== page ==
Kevin Hart & The Oscars Scramble

 

The Academy (& Hollywood) May Want to Rethink Its Approach

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Hollywood Reporter called it the  'Least Wanted Job in Hollywood'. That was mere hours before the Academy of Motion Picture Arts & Sciences announced that they had finally chosen a host for the rapidly oncoming 91st Oscars. Their selection: the hugely popular comedian Kevin Hart. While Hart’s act has drawn harsh criticism over the last decade (like homophobic cracks about controlling his son's sexual orientation), the Academy’s decision was seen as a pretty good move. The award ceremony’s steadily dwindling viewership has lit a fire beneath the Academy to find new ways to invigorate the program and Hart’s mega-star status was a decent bet, especially considering how few mega-stars would even consider the job.

The arrangement, to no one’s genuine surprise, was short lived. Hart shared the details in a video posted to his Instagram:

“My team calls me, ‘Oh my God, Kevin, everyone’s upset by tweets you did years ago,'. Guys, I’m nearly 40 years old. If you don’t believe that people change, grow, evolve as they get older, I don’t know what to tell you. If you want to hold people in a position where they always have to justify the past, do you. I’m the wrong guy, man.”


Hart’s response to the controversy was a controversy in and of itself. The comedian took immediate flak from social media communities for an apparent refusal to apologize, an irrevocably damning move in the #MeToo era.

“I chose to pass on the apology,” Hart offered in a second Instagram follow up.  “The reason why I passed is because I’ve addressed this several times. This is not the first time this has come up. I’ve addressed it. I’ve spoken on it. I’ve said where the rights and wrongs were. I’ve said who I am now versus who I was then. I’ve done it. I’m not going to continue to go back and tap into the days of old when I’ve moved on and I’m in a completely different place in my life.”

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While Hart did eventually apologize, it was alongside a public resignation from the gig that apparently, even the Academy wasn’t expecting. Paired with the Academy’s ill-advised and equally short lived addition of a Popular Film category, the controversy paints a picture of an organization that is having more than a little trouble revitalizing its image against a backdrop of an ever-evolving industry.

Today, the Academy is reportedly “freaking out.” Apparently there were no contingency plans in place by the Academy or the event’s broadcaster, ABC. Now the event may have no choice but to move forward without any host at all, something that hasn’t happened since 1989.

Hart’s tweets aside (many of which were quickly deleted by the actor-comedian) one must ask the inevitable question, didn’t the Academy know what they were getting into? After all, Hart’s reputation as a controversial figure was well known. This isn’t the first time he was made to answer for offensive material, either. Hart addressed some of the more homophobic aspects of his earlier work in a 2015 interview with Rolling Stone. In fact, the interview brought to light some of the same jokes that had the Academy demanding an apology.

Hart is hardly the first industry mogul to learn what has become the mantra of contemporary entertainers and politicians: the internet never forgets. It was less than half a year ago when James Gunn was removed from his directorial duties on Guardians of the Galaxy 3 after the resurfacing of some old (also homophobic) tweets. It was a move that garnered considerable ill-will towards Disney, with fans clamoring for his reinstatement, and in some cases, outright boycott of the franchise. In that case it was the feeling of many fans that his removal was unwarranted considering the age of the tweets and the fact that they, also, had already been apologized for.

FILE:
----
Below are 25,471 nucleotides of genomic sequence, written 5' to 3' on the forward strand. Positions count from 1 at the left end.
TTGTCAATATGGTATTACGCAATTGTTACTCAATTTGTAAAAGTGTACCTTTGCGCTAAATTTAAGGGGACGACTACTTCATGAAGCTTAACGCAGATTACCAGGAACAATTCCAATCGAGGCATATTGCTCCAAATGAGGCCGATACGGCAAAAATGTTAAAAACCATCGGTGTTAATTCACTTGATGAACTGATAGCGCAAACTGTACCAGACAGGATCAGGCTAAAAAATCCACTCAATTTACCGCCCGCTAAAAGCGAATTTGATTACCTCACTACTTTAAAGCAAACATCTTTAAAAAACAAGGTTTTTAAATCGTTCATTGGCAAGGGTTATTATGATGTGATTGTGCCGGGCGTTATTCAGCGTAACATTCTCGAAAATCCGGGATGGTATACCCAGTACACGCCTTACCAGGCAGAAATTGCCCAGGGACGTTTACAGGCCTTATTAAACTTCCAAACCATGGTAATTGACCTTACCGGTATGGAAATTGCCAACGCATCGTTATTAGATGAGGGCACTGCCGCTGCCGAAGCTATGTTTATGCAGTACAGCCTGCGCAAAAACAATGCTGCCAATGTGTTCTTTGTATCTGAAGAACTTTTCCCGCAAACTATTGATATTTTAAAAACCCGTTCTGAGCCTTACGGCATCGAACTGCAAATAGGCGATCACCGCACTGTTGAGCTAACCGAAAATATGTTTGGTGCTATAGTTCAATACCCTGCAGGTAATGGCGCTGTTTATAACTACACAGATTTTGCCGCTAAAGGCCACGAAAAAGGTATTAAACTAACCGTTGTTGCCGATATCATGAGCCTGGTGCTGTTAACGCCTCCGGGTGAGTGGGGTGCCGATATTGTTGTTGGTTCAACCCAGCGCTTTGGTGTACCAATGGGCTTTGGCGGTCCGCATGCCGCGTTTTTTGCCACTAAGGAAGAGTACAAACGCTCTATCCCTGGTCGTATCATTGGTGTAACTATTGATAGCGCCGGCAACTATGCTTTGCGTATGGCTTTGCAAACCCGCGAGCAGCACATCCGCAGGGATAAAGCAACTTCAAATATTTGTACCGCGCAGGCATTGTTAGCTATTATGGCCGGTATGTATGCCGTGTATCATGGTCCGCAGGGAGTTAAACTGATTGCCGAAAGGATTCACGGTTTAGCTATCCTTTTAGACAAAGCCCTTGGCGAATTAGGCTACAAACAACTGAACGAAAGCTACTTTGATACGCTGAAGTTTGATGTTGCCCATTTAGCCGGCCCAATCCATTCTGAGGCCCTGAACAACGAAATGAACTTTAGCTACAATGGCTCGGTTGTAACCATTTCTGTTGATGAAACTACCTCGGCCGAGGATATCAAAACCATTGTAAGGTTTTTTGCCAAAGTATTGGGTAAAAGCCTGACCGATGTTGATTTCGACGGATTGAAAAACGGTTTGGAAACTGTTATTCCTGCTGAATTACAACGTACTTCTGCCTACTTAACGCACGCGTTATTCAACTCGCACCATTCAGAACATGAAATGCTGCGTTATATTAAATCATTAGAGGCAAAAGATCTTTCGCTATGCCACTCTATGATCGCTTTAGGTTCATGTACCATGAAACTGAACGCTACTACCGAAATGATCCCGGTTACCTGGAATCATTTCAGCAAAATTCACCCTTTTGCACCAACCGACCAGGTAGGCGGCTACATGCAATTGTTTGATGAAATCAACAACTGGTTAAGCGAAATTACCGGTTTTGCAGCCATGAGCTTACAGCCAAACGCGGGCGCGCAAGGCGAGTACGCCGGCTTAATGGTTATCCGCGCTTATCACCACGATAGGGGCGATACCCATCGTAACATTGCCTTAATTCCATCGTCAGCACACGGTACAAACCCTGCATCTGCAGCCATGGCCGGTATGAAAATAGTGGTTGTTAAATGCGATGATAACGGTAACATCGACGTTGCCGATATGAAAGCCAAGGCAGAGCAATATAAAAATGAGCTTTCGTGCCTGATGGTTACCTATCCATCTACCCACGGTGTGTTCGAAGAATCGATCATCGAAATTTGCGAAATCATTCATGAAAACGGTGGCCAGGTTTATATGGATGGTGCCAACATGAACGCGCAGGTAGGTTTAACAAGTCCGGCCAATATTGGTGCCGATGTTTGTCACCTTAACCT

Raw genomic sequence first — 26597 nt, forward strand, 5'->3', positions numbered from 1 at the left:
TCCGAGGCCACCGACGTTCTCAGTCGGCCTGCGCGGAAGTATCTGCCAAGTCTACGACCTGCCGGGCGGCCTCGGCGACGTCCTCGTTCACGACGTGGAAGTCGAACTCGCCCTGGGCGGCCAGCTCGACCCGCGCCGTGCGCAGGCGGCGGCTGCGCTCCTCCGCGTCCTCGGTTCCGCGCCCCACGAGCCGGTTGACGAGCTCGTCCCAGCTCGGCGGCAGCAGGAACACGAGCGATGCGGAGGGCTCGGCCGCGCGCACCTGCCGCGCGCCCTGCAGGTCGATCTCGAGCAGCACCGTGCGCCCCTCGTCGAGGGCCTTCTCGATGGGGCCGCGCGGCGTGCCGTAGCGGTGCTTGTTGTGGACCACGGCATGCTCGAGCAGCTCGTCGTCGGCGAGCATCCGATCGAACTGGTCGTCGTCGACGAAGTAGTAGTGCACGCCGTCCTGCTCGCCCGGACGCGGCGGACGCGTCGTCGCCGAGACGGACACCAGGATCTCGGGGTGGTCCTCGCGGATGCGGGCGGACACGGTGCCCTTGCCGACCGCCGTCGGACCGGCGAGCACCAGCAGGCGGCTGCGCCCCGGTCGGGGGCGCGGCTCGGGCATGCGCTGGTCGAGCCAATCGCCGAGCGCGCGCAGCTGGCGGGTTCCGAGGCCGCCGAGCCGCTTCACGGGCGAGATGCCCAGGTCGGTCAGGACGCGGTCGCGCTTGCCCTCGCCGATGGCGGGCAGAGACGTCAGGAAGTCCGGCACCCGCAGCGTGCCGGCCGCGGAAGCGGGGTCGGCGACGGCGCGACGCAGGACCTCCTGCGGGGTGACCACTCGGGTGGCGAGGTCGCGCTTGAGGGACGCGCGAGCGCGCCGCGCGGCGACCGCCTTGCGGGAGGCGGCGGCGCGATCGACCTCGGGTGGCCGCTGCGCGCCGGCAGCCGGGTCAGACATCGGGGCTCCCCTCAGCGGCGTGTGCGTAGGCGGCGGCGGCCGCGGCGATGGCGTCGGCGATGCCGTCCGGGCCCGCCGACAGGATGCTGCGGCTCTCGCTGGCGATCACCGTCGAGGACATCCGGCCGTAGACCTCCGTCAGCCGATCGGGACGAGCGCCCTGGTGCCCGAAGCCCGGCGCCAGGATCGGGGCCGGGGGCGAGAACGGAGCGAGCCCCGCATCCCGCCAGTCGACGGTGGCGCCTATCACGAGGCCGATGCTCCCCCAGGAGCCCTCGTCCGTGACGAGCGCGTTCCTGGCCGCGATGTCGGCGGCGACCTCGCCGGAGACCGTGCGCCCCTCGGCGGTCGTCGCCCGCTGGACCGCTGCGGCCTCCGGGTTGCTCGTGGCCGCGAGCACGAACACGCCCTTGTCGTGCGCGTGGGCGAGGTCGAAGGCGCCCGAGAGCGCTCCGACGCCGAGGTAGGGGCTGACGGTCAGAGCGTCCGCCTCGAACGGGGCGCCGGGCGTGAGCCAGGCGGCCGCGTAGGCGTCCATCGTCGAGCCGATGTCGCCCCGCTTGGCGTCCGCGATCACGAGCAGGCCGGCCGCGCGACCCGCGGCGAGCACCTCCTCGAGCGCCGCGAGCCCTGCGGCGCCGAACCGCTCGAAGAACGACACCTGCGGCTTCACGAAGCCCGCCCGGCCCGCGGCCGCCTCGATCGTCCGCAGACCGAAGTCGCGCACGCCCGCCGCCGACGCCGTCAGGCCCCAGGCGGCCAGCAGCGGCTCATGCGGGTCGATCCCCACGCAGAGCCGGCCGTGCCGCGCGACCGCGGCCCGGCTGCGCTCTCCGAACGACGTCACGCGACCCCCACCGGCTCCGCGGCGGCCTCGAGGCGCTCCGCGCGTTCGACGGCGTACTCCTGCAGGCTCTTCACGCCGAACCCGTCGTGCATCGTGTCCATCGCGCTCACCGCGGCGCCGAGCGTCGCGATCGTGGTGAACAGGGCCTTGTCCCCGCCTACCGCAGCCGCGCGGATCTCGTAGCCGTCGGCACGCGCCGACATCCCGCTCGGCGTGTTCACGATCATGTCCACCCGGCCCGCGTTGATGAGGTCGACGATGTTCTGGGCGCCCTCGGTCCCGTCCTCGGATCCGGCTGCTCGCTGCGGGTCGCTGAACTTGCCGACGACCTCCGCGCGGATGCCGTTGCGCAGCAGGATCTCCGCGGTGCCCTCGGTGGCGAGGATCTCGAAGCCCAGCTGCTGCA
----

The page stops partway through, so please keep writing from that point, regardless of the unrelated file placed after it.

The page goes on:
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However, Disney and the Academy perhaps should not be held entirely responsible for the changing political climate of the industry, in which fans and moviegoers are quick to judge an organization’s merits based on the behavior of its employees and associates. But considering that this is the world we have justifiably agreed to inhabit, it is strange that the Academy would give the gig to Hart in the first place if there was concern over his image. Rather than properly vet their candidates they opted to expose their concerns both publically and tardily. It was a move that will only continue to discourage interest in a high-profile job that most entertainers, with a few notable exceptions, won’t go near.

Even Jerry Seinfeld had something to say about the decision. In an interview with Sunday Today Seinfeld expressed:

"I think Kevin's going to be fine, you know. But finding another Kevin Hart, that's not so easy. He's a brilliant guy with a movie career."

Seinfeld, for the most part, had tended to avoid commenting in the public sphere about such matters. However in light of such high profile misconduct from the likes of Bill Cosby, Roseanne Barr, and Louis CK, not to mention the seminal catalyst of Harvey Weinstein, Seinfeld offered a few thoughts to the New York Times about what it’s like being a comedian in the #MeToo era.

“We’re figuring it out as we go along,” Seinfeld said. “And there’s something very stimulating and empowering about that. We don’t really know what the rules are.”

There is something to be said about the increased responsibility producers and consumers expect from today’s entertainers, but the Academy, as well as the Industry at large, needs to utilize rational, case-by-case judgment if it ever hopes to adapt. As far as the 91st Academy Awards are concerned, the solution may be simpler than anyone has considered:

Somebody call Billy Crystal.

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